said only one of its resorts sustained damage and all of its guests and employees were safe and accounted for after tsunamis ravaged south Asian coastlines Sunday, killing almost 77,000 people.
The company's resort in the Maldives islands, which are about 600 miles off the southern tip of India, sustained a "little bit of damage," said spokeswoman Aynsley Wintrip. Phone lines across the resort's island had been cut, and there was only partial electricity. The spokeswoman said there appeared to be no structural damage to the resort, although engineers continued to assess the situation.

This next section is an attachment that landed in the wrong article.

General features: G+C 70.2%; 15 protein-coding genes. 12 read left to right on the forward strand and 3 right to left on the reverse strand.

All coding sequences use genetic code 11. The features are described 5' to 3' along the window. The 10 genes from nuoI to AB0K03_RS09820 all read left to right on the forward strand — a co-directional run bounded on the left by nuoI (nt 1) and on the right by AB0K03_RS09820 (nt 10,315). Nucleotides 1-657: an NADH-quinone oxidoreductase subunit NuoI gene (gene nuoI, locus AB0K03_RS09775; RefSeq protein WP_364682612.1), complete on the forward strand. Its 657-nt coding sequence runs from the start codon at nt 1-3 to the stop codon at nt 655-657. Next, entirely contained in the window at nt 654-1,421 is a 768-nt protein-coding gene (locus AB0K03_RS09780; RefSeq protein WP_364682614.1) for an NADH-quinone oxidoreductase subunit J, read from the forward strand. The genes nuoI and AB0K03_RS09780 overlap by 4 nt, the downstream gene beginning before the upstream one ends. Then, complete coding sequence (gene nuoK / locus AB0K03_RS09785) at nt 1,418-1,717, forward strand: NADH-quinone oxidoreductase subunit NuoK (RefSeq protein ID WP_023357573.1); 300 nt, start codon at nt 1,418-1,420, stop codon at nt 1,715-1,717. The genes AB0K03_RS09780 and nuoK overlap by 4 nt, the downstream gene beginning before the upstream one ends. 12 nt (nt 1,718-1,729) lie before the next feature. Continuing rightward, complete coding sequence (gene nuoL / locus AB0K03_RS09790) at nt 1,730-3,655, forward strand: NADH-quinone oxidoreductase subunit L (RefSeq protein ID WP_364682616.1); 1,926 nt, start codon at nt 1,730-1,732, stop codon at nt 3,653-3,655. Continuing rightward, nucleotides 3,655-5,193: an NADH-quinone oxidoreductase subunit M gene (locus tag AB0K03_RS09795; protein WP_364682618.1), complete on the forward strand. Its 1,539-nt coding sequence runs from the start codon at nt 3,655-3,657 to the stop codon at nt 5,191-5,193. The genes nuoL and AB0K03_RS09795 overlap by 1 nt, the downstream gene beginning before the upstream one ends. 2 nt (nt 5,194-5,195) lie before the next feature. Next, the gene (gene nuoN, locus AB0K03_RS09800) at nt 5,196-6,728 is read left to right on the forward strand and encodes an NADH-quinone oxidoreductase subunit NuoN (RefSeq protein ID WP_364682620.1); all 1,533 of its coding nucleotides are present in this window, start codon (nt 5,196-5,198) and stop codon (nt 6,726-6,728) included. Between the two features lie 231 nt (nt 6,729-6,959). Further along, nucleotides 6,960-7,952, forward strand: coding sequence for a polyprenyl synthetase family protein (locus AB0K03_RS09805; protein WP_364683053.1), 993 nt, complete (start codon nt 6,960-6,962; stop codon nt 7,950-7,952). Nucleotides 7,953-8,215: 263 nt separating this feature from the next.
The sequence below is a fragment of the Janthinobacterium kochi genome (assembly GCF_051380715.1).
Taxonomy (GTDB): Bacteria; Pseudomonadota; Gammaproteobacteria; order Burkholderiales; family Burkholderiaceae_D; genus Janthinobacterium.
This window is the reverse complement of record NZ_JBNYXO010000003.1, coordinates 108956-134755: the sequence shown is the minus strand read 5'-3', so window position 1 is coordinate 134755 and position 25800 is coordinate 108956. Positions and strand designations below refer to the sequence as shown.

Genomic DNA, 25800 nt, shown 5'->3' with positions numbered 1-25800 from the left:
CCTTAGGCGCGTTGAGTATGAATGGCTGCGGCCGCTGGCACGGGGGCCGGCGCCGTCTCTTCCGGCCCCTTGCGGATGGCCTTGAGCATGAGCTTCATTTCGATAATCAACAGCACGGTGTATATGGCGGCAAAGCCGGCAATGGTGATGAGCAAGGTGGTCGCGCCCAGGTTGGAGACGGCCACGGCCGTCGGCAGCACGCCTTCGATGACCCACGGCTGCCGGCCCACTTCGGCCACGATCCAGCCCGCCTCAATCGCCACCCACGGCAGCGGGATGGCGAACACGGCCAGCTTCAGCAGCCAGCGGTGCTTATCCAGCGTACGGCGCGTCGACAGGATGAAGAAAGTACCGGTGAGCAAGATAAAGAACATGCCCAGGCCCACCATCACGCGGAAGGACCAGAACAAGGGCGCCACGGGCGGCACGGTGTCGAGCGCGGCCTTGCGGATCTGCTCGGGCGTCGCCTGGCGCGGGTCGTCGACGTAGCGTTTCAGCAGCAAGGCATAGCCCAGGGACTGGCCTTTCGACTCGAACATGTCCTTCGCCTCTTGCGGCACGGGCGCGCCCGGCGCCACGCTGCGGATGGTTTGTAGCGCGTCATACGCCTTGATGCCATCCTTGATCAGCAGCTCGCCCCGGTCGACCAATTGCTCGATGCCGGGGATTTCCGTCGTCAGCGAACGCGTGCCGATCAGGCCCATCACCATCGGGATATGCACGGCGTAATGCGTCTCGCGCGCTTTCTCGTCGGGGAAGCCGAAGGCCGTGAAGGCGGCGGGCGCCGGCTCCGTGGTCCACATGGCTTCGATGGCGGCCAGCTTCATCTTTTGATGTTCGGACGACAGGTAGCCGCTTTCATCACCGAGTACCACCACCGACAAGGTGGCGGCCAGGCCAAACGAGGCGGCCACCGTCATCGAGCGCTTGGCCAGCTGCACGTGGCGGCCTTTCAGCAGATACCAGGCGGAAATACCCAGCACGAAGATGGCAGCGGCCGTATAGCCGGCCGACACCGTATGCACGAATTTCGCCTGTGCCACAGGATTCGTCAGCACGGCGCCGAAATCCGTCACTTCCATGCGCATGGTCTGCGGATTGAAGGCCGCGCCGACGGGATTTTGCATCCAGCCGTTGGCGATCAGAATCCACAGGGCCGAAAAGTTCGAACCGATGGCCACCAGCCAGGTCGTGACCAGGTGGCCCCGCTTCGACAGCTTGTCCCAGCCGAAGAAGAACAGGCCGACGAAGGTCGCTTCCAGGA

The Maldives resort is closed, and Four Seasons has yet to decide when it will open, Wintrip said. Four Seasons doesn't have an estimate of the financial impact of the damage and closing, she added.
Some analysts had worried that a resort Four Seasons plans to open early next year in the Langkawi islands off the west coast of Malaysia might have sustained tsunami damage. But the spokeswoman said there was "no damage at all" to the resort, and the company plans to open it in mid-February or early March.
Four Seasons shares were off 43 cents, or 0.5%, to $84.02.